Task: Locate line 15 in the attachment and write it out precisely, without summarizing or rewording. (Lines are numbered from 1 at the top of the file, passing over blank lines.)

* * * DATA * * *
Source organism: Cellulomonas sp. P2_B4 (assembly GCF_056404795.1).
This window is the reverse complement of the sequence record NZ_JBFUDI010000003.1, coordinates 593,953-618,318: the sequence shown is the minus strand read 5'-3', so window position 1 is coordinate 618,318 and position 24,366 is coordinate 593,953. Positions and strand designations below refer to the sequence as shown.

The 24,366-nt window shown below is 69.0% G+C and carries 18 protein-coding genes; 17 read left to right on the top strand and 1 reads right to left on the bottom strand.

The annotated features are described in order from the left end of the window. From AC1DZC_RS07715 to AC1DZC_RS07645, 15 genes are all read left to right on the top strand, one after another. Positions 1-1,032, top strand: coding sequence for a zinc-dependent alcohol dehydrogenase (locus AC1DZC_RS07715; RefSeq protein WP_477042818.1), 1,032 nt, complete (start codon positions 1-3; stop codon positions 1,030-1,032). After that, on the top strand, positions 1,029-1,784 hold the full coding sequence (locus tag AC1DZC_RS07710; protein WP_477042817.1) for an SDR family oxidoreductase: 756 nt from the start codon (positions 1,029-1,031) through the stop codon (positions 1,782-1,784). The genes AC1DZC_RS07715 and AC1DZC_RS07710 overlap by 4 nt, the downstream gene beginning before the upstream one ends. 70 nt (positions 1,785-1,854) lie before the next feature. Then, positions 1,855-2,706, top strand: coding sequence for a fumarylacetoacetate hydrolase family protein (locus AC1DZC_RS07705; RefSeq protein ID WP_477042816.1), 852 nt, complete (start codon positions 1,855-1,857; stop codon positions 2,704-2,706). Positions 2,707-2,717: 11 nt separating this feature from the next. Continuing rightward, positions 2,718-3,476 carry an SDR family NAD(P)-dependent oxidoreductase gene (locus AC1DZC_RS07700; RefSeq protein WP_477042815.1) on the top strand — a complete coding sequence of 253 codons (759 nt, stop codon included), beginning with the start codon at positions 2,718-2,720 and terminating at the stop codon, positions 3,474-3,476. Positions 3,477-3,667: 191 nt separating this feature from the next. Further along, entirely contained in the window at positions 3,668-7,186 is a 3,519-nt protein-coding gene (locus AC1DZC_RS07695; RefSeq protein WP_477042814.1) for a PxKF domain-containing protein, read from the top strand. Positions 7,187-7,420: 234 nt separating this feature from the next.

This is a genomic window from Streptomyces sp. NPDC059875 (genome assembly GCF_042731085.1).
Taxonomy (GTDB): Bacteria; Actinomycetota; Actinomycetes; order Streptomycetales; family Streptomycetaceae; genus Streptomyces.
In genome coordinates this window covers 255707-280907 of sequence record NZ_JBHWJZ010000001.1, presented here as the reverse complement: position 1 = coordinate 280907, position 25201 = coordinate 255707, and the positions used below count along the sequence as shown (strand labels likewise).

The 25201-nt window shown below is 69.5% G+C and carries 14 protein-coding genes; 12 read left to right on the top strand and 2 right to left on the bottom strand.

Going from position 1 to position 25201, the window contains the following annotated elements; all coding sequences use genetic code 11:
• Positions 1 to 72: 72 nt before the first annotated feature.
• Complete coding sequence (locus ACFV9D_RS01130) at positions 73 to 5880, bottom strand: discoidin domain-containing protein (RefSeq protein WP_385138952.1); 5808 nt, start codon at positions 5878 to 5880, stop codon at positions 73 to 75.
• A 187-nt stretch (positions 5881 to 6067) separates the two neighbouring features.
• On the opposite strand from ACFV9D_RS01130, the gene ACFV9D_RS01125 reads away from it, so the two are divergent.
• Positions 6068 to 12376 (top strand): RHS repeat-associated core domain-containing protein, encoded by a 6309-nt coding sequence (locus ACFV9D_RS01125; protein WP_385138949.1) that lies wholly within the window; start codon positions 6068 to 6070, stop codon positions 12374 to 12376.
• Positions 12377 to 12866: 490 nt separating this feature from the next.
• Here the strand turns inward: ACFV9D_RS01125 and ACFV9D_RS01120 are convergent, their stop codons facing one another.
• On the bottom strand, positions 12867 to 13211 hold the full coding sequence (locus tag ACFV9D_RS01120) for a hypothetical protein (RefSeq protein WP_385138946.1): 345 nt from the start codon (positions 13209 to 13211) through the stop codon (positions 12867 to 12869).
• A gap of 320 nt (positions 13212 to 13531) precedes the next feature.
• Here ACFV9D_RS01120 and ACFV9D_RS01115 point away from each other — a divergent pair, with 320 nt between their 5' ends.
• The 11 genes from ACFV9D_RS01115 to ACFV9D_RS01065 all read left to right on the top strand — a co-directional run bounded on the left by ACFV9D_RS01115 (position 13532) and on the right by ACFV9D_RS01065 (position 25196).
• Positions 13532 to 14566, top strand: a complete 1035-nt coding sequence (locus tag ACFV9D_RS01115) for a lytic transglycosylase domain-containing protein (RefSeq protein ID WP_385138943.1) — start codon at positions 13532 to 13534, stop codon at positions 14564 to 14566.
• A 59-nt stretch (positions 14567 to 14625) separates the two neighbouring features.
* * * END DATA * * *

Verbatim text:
• Positions 12377 to 12866: 490 nt separating this feature from the next.